So often we are given an idea or a rule and we just accept it, rather than question the hand giving it to us.
“Tradition” or “that’s the way it’s always been” is the worst reasoning for anything in life.
Old doesn’t mean good. Sorry, Baby Boomers, who jam “classic” rock music down our throats, but it’s true.
In sports, the traditional excuses are used way too often.
Faulty playoff systems are put in place with undeserving teams winning championships and we simply accept it because that’s the way it is. Rules, which simply don’t make sense, are enforced and we carry on and say, “What can you do?”
Well, you can question these rules and wonder if the outcome of a season is justified rather than just accept it.
My first question is: Did the New England Patriots deserve to defeat the Baltimore Ravens?
In the AFC Championship, there were 30 seconds remaining in the game and the Ravens were down by three. Ravens quarterback Joe Flacco found wide receiver Lee Evans in the end zone for what appeared to be a touchdown catch.
Evans caught the ball, got one foot down and appeared to get his second down just as Patriots cornerback Sterling Moore came from behind and knocked the ball loose.
Whether Evans’ second foot got down before Moore jarred the ball loose is not the question. The question is why does someone running toward the end zone just have to break the goal line with the ball, but a receiver needs to catch the ball, get two feet in and “make a football move” to declare a play a catch in the end zone?
Evans had the ball in the middle of the end zone far past the goal line. How much time does a defender have in the end zone to make a play? If a running back reaches with the ball toward the end zone, breaks the goal line and the ball gets swatted out of his hands, it’s still a touchdown, so why does a receiver have to “make a football move” in order for a catch to be a touchdown?
This doesn’t take away from the heads-up play by Moore, but it does call into question the NFL rule. Unfortunately, these rules are only questioned when they may have cost a team.
And, perhaps, I’m just mad that we now have a Super Bowl between two fan bases that feel the rest of the world starts and stops on everything its teams do thanks to Eastern Seaboard Programming Network (ESPN).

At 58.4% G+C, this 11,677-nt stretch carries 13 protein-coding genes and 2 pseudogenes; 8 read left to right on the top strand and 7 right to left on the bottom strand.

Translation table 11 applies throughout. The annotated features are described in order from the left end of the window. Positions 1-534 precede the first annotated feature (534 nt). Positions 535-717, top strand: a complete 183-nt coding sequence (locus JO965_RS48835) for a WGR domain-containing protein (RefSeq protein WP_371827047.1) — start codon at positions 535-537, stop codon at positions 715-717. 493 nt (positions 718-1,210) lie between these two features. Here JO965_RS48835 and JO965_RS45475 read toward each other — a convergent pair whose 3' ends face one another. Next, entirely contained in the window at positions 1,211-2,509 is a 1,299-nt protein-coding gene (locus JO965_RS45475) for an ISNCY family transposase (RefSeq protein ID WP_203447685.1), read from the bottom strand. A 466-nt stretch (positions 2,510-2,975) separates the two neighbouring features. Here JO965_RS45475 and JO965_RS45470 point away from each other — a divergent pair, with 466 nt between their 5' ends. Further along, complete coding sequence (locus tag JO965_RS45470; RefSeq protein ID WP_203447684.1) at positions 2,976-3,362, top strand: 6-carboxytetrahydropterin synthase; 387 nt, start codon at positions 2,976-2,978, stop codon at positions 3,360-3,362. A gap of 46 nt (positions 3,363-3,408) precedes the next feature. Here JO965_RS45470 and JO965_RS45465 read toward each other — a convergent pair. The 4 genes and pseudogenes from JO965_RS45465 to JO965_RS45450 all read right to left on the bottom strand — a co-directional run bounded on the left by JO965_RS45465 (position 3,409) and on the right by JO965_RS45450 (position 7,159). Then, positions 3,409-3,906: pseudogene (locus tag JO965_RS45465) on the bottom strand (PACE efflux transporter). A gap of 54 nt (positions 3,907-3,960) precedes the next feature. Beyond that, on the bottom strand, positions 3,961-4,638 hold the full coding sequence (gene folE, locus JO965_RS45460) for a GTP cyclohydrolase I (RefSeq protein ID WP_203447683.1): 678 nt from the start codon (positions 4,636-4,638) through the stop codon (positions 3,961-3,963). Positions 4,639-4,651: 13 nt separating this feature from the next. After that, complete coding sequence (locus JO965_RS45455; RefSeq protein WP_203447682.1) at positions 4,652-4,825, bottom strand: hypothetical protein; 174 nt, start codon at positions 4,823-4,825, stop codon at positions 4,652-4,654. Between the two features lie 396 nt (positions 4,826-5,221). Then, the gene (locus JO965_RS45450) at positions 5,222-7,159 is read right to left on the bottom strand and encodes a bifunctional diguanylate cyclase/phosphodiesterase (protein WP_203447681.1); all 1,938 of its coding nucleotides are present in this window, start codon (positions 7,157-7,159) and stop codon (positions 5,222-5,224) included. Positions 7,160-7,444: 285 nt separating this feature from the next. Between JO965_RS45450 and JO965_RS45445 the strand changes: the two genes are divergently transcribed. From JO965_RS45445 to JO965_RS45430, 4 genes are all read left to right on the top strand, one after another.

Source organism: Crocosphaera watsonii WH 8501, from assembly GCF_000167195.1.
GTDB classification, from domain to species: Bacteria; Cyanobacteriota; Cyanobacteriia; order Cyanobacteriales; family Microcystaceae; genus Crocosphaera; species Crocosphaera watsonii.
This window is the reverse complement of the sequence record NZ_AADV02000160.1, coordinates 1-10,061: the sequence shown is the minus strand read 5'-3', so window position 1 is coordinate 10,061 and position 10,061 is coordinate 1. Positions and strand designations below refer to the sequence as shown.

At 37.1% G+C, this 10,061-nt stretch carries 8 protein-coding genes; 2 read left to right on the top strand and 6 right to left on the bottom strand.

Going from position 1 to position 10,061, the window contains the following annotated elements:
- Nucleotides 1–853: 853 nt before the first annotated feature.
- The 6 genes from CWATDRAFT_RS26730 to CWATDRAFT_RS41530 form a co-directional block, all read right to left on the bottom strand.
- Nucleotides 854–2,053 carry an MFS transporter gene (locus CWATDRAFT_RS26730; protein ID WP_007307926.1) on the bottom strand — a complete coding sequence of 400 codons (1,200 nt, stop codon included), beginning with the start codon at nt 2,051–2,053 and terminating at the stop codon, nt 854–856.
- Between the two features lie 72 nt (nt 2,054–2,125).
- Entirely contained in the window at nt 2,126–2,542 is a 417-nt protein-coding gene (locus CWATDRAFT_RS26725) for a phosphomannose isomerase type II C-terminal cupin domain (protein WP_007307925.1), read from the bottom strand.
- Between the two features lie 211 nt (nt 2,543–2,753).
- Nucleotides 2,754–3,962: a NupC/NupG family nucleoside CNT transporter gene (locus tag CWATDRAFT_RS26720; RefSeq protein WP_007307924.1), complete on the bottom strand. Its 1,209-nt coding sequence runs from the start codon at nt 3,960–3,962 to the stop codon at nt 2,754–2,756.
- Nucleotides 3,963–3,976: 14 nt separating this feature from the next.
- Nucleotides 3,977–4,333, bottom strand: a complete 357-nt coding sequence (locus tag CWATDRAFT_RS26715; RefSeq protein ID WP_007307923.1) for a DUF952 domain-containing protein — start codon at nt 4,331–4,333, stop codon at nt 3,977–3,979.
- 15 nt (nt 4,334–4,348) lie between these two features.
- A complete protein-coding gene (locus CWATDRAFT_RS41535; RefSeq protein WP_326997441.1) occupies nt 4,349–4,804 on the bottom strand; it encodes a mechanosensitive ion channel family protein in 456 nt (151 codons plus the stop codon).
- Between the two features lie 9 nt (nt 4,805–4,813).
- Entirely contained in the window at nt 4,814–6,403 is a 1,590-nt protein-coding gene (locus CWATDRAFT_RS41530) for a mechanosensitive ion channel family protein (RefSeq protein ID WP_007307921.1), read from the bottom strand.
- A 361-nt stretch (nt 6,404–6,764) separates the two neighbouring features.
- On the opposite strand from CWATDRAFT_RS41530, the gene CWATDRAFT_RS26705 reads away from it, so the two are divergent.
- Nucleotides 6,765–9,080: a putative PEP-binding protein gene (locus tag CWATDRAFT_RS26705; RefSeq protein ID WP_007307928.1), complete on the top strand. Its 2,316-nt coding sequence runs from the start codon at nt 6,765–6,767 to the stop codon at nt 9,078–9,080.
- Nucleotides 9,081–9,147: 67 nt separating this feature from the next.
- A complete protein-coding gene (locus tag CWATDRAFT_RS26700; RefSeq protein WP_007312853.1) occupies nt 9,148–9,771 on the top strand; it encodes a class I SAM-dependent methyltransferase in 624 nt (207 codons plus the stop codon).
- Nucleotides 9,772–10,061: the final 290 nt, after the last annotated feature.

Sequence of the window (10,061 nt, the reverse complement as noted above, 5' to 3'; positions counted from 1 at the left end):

So ESPN is going to talk about New York and a Boston-area team over and over again? Must be a rerun.
My second sports-related question: With Albert Pujols and Prince Fielder now in the American League, does the National League deserve a World Series representative?
Quick. Name five star hitters in the National League. Not that easy, right?
For far too long, the National League has been allowing mediocre to bad teams to enter the playoffs in MLB.
And seeing as a team just has to go 11-8 in the faulty MLB playoff system, we end up with champions such as the 83-win St. Louis Cardinals in 2006, the Philadelphia Phillies, who had Cole Hamels, Brett Meyers and Jamie Moyer as their No. 1, No. 2 and No. 3 starters in 2008, the 2010 San Francisco Giants, who had Aubrey Huff as their best hitter, and last season’s St. Louis Cardinals of whom I bet you can’t name five players outside of Albert Pujols.
These teams are not champions. They aren’t even close. In most cases, every American League team in the playoffs was better than the NL team that made the World Series and in some cases, the World Series champions don’t even deserve to be in the playoffs. Once you make the World Series, you just need to win four games out of seven versus an AL team that just had to play the best teams in baseball and you’re dubbed world champs.
Talent changing hands is usually cyclical, but this is getting outrageous, especially with Pujols and Fielder changing leagues and the reigning NL MVP possibly being suspended for 50 games. The difference between the leagues just went from not even close to not the same sport.
Since 2005, the AL has a 979-785 record in interleague play. 2012 may not be the end of the world, but it looks like it could be the end of relevance in the National League. And, yet, it still gets a representative in the World Series and, thanks to an idiotic rule, perhaps even home field advantage in it.
The best way to do things would be one giant league where the top eight teams make the playoffs, but that would take away division rivalries, which means ticket prices couldn’t be raised for those games.
With the added wildcard team possibly happening this season, we could see a team under .500 headed to the playoffs in the NL. A 12-8 record over three weeks later and you have yourselves another undeserving champion.
And that’s just the way it is, but that doesn’t mean it’s right.